Breakthrough Stem Cell Discovery Off Limits to Many Researchers
In May of 2013, scientists in California and Oregon made major breakthroughs when they were able to create human embryonic stem cells by cloning existing cells. It’s a major advancement in the war against fatal, devastating and life-altering diseases and medical events, including Alzheimer’s, stroke, lupus, cerebral palsy, cystic fibrosis, and more. There’s only one problem – using the cloned stem cells is strictly off limits in labs across the United States.
Rules regarding cells derived from human embryos, including those created by way of nuclear transfer (cloning) forbid most US researchers from using or studying them. The regulations, which have been applied to not only labs, but funding bodies and research hospitals as well, greatly restrict what scientists can do with this major stem cell breakthrough.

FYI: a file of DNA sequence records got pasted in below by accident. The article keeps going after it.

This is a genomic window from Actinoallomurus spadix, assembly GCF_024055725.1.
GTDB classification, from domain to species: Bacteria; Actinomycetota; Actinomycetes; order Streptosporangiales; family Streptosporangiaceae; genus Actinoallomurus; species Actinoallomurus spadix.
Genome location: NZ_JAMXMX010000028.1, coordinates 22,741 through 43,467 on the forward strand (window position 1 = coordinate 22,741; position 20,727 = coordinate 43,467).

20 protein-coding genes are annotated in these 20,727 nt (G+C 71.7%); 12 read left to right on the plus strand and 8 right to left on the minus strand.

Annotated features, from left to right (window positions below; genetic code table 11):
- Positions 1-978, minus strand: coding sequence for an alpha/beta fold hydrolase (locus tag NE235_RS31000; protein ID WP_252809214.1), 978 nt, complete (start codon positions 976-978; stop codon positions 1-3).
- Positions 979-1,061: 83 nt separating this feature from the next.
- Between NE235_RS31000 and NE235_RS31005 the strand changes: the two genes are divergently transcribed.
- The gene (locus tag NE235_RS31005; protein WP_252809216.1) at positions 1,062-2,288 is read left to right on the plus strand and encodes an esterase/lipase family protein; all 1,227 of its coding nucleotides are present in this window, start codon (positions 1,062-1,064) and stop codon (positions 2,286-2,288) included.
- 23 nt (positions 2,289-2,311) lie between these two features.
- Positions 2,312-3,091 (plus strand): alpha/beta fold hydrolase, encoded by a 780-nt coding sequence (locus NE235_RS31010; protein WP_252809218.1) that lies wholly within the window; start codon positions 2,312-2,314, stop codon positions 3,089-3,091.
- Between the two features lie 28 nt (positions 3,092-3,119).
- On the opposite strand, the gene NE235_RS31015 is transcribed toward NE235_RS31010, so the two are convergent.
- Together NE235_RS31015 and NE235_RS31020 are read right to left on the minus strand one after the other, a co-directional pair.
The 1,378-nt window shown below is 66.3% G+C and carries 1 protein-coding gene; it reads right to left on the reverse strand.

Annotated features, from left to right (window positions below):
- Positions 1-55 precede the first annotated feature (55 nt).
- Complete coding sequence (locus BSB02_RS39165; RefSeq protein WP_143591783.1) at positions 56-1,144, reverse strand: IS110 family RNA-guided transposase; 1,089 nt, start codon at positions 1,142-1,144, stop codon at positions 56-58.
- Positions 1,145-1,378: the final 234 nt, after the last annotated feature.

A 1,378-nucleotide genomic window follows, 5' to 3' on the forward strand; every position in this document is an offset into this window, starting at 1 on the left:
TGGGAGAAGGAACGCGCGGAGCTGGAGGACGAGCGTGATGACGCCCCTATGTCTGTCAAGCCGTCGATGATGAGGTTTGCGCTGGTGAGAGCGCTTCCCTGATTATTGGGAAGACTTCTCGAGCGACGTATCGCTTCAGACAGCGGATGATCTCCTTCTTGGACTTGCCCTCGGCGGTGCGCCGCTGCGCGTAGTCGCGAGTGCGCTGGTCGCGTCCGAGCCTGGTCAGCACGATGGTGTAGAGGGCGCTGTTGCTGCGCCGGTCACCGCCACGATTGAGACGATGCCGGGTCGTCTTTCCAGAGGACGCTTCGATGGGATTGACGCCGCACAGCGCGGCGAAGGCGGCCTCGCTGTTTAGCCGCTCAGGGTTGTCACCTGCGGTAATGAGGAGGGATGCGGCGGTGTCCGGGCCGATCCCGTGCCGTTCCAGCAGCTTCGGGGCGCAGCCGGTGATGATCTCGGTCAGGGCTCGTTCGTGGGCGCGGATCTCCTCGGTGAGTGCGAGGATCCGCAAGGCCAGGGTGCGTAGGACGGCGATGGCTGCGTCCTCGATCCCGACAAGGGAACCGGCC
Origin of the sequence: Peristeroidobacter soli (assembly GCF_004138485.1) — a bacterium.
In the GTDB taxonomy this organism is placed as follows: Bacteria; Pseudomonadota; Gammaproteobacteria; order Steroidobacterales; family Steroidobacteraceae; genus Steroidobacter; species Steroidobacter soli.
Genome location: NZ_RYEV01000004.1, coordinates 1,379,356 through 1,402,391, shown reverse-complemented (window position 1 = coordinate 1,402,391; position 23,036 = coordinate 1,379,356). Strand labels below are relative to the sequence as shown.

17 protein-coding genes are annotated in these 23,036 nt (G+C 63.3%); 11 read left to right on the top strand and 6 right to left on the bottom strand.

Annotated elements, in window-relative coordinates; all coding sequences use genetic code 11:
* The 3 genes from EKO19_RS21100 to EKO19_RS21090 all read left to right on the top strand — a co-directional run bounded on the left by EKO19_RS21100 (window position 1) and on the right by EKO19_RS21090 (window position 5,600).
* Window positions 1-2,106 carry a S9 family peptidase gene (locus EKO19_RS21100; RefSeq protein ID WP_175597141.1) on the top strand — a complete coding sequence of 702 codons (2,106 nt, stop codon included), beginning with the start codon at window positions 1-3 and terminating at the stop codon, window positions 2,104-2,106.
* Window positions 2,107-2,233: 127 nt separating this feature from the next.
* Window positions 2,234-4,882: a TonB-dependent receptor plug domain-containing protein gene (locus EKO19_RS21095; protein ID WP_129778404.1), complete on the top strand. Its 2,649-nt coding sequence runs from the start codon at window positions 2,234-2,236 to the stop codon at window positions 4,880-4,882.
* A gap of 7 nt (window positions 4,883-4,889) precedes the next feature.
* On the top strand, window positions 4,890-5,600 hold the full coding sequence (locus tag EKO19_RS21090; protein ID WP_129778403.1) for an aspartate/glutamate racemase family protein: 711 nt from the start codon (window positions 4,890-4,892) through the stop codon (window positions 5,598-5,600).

Embryonic stem cells have long been thought to be the gateway to the future of medicine and disease treatment all over the world. But the National Institutes of Health, the organization responsible for funding most of the US stem cell research happening today, forbids the use of cells taken from any embryo that was created for the sole purpose of research, or of those cells produced from the eggs of paid donors.
Those regulations immediately rule out any research from California’s Institute of Regenerative Medicine or Oregon’s Health and Science University. The use of embryonic stem cells in research has been a heated source of controversy in the science and medical communities for some time now, and these new discoveries might be the impetus for reform and discussion of existing regulations.
(photo from NSF)